Saturday, September 15, 2012

Tent Minutia

Remember the Tube Tent?
I've had some great tents!  And I have had some not-so-great tents.  In the years way passed, I began Boy Scouting as a child with a gift, a canvas army-type "pup" tent with no floor that weighed 10+ pounds with its wooden metal-jointed poles and wooden splinter-covered stakes.  That was "light weight" in the 1960's.
From that heavy tent I moved to a plastic tube tent in the early 1970's where I got soaked when it rained and eaten alive by bugs the rest of the time.  I didn't use it much but it was light!  After college, I purchased a small orange nylon "survival-type" tent. A two-person lightweight backpacking favorite at the time that lacked a screen door. The tent's cloth "doors" just tied closed.  It gave up the ghost in the Tennessee mountains, high in the Cherokee National Forest, during a heavy rain storm at night when a tree fell on me (no one was hurt except the tent).  I tried more tents while living in Tennessee but didn't come up with any winners, typically sharing my camping partner's tents for years.
After moving to Florida in the mid-1980's, I finally bought a 2-person Eureka Timberline tent with a center hoop and a vestibule at 7+ pounds.  It was a "5-star hotel" compared to my earlier purchases.  We could stand up to change inside (bent over) and we both had plenty of room to sleep and store our gear!  It worked great for the local, state and national parks where my wife and I camped by car, and it was dry no matter how hard/long it rained!  It even worked well under snow on our first Colorado trip!  My wife and I really enjoyed that A-frame tent and all the great tent camping and travel we did then.
Shortly after that, I purchased a Eureka Crescent tent, a 1-person, half-dome-type tent that became my favorite bicycling tour and single-person backpacking tent to date.  At 4-pounds, it was lightweight for the day, had aluminum poles and that great zip-open front screen door with wonderful ventilation!  It had a large hoop pole that held up the dome side of the tent with a short triangle overhang on top, just enough to leave the door open at night, with screen closed and no fear of bugs, or rain, but with great views.  This was part of my bicycle touring gear for over a decade!  It would disappear in the woods with it's light gray color, and wouldn't appear on the Internet this week no matter how hard I searched.  I used the tent from the late 1980's through to the early 2000's in the south, the eastern mountains, and the Colorado west until the waterproofing died.  I saved one long pole I still carry when snowshoeing in case I have to dig for anyone in an avalanche!  The Timberline suffered a similar fate about the same time and we used it for the kids in the Colorado back yard watching the milky way for meteors and other birthday "tent" celebrations until it failed.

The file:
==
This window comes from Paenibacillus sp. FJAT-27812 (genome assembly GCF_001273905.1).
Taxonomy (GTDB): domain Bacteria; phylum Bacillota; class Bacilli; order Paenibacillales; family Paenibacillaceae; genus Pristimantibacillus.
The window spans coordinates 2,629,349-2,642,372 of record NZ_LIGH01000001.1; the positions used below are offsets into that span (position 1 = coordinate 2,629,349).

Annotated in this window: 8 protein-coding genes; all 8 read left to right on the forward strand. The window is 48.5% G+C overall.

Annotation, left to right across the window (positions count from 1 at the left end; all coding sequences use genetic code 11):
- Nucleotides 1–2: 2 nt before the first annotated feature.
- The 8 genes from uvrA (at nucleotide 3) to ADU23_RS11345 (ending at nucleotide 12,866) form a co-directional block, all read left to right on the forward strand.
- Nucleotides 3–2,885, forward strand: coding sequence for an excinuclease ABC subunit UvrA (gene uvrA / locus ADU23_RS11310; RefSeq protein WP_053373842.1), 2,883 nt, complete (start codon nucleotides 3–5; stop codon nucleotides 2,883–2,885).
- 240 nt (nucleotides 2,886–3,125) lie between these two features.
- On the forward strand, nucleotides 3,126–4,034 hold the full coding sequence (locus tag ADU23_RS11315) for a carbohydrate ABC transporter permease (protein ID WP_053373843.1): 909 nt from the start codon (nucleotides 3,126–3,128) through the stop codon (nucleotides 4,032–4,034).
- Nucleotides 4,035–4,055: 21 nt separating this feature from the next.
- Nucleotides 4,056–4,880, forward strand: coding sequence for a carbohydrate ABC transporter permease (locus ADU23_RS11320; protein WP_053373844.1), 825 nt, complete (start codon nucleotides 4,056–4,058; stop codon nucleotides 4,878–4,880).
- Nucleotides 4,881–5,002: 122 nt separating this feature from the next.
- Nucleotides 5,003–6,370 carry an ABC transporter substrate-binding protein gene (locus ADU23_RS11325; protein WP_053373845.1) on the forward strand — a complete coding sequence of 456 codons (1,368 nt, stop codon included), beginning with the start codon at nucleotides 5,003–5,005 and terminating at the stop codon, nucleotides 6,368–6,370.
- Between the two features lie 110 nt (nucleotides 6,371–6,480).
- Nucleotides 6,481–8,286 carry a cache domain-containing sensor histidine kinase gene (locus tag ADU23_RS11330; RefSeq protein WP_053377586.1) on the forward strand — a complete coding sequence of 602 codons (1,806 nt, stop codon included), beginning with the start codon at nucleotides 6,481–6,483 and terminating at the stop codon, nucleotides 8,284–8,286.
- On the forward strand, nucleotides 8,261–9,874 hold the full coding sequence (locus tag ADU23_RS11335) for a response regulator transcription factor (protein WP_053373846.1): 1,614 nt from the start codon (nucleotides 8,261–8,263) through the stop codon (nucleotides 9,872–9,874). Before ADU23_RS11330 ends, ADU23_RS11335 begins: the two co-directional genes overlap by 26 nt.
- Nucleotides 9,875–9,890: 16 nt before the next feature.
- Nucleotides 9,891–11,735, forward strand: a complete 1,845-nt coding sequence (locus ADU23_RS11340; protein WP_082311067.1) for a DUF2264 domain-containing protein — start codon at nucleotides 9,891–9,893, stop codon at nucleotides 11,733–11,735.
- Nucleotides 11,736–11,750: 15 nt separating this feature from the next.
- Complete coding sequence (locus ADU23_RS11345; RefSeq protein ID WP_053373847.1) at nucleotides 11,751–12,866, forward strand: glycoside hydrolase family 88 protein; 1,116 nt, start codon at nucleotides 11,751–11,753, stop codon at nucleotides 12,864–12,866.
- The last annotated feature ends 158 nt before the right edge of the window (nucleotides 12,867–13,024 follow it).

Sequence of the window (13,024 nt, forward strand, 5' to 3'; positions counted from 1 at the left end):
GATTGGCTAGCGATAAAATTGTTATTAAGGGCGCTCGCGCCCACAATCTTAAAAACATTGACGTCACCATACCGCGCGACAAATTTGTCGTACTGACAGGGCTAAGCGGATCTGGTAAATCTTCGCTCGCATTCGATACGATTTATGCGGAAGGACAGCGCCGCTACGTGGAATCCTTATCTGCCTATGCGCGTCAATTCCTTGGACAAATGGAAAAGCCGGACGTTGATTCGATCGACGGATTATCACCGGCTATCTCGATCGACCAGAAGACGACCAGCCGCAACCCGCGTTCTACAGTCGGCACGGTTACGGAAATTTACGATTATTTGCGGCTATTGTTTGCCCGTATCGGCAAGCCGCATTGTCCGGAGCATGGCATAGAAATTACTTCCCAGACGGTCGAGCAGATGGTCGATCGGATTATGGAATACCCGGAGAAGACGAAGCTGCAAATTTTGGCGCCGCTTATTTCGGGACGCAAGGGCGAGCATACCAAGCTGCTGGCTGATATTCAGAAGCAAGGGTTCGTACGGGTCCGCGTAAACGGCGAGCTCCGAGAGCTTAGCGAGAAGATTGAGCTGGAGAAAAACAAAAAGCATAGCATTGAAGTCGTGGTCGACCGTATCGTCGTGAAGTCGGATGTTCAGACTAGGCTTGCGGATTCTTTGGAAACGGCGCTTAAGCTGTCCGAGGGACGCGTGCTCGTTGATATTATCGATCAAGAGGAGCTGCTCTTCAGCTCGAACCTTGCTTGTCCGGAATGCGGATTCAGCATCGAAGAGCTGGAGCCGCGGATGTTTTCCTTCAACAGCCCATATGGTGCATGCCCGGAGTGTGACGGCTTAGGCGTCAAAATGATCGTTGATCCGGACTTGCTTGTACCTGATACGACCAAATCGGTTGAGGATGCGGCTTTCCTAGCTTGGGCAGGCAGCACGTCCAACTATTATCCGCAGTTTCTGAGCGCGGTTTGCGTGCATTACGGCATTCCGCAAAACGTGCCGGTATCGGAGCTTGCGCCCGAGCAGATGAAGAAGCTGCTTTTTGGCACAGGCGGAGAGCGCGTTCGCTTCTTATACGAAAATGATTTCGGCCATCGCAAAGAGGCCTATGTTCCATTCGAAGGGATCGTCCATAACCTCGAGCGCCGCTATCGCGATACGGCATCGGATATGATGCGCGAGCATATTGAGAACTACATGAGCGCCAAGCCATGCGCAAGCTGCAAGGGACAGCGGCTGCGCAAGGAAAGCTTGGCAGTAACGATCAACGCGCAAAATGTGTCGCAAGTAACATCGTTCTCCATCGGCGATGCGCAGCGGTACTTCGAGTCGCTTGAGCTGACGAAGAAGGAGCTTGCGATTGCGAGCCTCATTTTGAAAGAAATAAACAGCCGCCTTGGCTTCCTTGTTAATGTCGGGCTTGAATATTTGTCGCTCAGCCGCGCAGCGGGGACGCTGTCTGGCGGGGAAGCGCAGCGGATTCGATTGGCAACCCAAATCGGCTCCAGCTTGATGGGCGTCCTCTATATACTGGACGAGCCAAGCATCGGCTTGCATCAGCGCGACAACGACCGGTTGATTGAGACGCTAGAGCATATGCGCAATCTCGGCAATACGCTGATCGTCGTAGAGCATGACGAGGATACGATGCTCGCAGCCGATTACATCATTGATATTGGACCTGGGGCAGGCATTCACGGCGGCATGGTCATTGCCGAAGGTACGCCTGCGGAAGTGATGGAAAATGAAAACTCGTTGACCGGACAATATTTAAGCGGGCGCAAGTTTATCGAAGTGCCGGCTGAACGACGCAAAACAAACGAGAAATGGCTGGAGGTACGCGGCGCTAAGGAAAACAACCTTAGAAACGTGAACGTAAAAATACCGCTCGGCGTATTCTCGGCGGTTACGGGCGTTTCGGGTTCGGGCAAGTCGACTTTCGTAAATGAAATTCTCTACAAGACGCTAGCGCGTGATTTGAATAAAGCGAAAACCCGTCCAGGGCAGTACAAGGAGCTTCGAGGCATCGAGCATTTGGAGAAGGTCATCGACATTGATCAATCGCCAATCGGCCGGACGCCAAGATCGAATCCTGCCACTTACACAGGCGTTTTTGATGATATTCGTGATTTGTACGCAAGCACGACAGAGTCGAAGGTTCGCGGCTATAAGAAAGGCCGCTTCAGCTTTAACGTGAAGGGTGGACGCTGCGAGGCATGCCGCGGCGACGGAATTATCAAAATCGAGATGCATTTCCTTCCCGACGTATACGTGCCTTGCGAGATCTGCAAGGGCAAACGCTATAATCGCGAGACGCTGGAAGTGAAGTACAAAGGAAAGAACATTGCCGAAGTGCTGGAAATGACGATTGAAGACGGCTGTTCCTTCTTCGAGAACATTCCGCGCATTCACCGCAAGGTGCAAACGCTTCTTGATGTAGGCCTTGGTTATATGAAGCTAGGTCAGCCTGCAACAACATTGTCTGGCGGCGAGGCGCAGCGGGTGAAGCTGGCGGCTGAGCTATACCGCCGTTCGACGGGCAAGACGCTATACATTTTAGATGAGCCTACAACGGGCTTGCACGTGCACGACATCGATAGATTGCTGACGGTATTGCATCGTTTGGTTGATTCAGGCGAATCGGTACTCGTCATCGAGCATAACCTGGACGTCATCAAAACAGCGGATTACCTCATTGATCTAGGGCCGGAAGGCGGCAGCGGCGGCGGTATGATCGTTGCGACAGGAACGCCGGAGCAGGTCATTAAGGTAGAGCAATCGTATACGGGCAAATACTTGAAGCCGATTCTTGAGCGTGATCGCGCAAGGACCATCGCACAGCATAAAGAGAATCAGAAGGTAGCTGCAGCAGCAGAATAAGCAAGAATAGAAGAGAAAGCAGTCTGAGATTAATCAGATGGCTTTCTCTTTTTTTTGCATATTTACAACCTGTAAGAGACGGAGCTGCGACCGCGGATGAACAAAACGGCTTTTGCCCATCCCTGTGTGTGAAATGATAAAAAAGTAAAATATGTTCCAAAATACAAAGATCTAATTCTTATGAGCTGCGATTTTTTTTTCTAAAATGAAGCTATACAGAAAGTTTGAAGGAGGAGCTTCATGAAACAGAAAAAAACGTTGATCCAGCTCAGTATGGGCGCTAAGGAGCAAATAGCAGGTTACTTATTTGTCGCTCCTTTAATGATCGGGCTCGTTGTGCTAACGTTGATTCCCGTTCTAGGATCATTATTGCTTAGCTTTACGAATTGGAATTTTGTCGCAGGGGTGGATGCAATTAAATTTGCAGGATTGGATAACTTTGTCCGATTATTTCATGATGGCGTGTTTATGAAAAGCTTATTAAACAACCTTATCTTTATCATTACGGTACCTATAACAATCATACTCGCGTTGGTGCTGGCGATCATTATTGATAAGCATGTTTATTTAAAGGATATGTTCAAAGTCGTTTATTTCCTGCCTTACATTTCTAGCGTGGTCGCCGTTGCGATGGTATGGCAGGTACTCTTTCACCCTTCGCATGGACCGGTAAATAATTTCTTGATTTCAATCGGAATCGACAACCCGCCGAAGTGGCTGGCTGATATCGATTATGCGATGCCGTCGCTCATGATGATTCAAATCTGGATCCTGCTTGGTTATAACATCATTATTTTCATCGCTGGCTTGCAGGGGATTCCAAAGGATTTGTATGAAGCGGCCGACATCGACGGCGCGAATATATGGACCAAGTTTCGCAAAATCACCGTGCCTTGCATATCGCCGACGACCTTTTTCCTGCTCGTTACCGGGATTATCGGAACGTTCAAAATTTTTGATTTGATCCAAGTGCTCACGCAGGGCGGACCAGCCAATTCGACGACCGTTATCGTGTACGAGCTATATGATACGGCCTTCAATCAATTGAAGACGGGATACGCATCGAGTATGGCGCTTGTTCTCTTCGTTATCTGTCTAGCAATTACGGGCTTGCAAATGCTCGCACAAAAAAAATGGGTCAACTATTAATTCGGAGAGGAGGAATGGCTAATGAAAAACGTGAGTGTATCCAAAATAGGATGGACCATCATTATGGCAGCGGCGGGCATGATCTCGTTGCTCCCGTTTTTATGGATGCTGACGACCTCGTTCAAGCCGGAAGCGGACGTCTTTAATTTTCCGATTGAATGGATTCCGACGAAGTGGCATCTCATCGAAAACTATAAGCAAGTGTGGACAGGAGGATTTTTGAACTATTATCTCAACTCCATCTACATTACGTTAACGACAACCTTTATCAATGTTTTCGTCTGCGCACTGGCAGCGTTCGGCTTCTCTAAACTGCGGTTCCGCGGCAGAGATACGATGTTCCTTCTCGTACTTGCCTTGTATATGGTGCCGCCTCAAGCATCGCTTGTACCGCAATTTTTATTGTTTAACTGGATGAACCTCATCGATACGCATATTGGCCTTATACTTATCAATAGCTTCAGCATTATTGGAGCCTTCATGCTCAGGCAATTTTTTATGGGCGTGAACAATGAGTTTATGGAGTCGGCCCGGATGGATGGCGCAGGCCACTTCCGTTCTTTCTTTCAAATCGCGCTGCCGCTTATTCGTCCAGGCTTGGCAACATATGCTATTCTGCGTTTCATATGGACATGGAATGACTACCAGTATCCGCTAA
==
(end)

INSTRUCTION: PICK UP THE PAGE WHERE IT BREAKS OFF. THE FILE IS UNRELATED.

Tarptent Notch
When my son joined Boy Scouts a few years ago, I used whatever tent was left over in the troop storage trailer or my 9-foot square "family" tent for the monthly camping trips.  We found the boys preferred sleeping 4-5 in the big tent we called the "Taj Mahal".  That's when I picked up my two Alps Mountaineering tents,  the 2-person Zephyr and the 1.5-person Mystique, and I used them for scouting, car and backpacking trips in Florida and summer Scout camp in Virginia and North Carolina.  I learned after I purchased them that they both weighed about the same at 4 pounds each.  They are well-designed and ventilated tents, but are just too heavy for ultralight backpacking.
So for ultralight backpacking what will I use?  A tarp or a tarp-tent?  While I'm experienced with setting up tarps outdoors, as long as I am camping in the south (read bugs, crawly critters, etc.) I'll be sleeping outdoors secure in a tent of some kind.  I like Henry Shires tarp-tent, the Notch.  It positively answers all my tent-type questions.  A one-person, two trekking pole, well-designed and breathable 1.5-pound tent.  It uses 4 stakes and sets up in about a minute, and won't get wet inside during the rain from setup.  Both sides have doors and make vestibules, and the interior separates from the fly.  I can cook in light rain from inside the tent!  Since my wife is allowing me to fend for myself on these ultralight backpacking trips, I won't be sharing sleeping quarters and will be in/out nightly and the occasional rain storm.  This tent will pack quickly and at just over 1.5 pounds (26 ounces), I'm very happy with the light pack weight.  There are several other ultralight weight and tarp tent companies like 6 Moon Designs and Big Agnes, but I like the way the ultralight industry has taken to Mr. Shires products, so this is my choice for now.  For a double-person tent the Rainbow and Scarp tarptents seem to also be winners and I may be considering one of those a few years from now for a possible AT through-hike with my daughter.

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